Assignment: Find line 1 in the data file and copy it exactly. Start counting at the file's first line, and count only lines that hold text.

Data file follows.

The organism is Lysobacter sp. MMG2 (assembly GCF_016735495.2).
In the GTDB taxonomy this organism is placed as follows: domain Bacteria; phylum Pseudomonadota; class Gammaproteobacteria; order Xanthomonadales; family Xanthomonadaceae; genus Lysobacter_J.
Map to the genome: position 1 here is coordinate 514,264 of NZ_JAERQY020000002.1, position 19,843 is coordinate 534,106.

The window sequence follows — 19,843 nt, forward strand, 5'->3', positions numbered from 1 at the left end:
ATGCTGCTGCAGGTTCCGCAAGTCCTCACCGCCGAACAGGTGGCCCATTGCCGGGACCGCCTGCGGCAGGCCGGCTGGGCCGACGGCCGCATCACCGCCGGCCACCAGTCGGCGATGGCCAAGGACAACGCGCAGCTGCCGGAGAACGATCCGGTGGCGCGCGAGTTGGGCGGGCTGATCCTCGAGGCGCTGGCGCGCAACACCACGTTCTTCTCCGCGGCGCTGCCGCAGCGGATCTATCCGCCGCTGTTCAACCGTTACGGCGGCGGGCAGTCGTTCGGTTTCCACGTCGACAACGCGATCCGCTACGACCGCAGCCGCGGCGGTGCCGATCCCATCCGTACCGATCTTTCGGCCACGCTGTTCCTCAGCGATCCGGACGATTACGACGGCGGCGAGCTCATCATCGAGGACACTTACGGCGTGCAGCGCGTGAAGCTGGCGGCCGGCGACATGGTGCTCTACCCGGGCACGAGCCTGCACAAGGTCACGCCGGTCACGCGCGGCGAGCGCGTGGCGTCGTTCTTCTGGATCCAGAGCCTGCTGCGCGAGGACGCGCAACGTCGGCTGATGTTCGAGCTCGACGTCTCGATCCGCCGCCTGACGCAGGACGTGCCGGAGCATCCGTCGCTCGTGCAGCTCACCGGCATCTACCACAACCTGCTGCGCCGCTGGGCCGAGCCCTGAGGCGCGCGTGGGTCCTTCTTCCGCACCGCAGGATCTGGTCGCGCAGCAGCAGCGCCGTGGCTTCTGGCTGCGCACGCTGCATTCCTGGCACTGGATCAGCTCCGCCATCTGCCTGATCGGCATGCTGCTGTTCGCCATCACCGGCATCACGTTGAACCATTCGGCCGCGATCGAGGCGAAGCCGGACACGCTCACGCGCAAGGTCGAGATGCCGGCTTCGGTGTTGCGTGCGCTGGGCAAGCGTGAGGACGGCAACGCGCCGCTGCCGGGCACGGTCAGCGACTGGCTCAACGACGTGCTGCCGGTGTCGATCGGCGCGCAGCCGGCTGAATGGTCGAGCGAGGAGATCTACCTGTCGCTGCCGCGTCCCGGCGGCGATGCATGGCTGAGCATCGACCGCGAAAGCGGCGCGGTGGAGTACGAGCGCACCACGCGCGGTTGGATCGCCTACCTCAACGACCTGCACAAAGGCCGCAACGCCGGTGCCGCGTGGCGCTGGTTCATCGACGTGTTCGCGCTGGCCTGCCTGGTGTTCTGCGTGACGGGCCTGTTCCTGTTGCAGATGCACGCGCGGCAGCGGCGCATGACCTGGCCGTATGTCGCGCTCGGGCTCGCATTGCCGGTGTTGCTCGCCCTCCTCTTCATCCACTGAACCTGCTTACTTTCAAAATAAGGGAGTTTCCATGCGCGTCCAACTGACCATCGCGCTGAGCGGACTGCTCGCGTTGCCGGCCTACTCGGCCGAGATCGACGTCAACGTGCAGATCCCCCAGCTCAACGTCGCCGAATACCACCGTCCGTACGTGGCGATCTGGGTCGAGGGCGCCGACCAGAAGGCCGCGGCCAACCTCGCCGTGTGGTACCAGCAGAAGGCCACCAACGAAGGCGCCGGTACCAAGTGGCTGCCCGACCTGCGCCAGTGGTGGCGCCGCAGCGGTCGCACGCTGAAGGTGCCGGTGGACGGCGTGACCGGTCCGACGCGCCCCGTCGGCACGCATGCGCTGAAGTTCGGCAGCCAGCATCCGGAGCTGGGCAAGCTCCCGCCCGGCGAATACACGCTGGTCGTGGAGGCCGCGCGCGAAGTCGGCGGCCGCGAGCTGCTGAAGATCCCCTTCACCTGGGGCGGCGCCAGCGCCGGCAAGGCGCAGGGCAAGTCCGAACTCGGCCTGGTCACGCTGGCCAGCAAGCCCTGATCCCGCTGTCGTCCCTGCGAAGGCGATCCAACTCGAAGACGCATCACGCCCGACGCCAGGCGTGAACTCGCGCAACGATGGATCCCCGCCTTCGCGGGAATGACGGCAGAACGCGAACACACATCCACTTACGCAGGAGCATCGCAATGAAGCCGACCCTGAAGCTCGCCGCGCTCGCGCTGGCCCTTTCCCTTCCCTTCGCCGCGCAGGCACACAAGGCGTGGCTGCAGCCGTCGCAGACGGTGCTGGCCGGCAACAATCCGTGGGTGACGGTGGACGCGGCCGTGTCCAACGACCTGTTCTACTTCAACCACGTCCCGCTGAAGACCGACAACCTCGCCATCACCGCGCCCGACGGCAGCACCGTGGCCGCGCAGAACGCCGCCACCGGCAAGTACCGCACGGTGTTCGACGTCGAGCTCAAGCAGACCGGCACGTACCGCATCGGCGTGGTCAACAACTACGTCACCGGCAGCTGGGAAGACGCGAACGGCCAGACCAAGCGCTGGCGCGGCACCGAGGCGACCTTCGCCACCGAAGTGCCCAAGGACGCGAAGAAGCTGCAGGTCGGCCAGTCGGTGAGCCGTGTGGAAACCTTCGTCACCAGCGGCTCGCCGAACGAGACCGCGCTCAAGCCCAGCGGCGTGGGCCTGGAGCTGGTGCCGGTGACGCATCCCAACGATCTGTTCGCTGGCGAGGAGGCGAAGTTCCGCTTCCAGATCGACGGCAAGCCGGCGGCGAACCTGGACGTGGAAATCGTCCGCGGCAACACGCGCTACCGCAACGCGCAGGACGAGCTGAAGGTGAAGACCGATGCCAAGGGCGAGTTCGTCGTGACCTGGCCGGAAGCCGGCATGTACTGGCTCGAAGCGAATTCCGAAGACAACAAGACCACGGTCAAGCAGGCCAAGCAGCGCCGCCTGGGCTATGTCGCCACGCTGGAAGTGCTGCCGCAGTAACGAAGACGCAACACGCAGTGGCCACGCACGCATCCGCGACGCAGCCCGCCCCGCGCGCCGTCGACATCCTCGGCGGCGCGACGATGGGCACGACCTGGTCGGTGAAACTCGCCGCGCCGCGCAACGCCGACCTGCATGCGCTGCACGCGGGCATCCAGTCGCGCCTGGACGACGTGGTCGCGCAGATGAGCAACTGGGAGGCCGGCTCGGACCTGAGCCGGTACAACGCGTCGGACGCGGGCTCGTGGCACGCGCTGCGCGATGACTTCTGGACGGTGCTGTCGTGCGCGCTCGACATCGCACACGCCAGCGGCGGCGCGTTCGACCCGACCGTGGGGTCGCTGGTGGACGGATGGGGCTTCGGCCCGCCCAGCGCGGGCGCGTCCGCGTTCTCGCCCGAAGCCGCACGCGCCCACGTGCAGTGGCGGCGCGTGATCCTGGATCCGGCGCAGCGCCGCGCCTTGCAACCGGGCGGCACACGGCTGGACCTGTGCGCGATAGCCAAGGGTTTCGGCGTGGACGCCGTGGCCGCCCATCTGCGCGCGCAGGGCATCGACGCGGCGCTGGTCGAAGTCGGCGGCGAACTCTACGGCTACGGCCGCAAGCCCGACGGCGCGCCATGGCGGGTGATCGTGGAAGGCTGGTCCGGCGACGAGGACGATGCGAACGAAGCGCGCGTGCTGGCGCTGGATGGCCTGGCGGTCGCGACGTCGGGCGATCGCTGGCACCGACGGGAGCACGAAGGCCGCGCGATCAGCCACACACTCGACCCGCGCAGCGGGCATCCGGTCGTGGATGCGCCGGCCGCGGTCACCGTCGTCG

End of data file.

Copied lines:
The organism is Lysobacter sp. MMG2 (assembly GCF_016735495.2).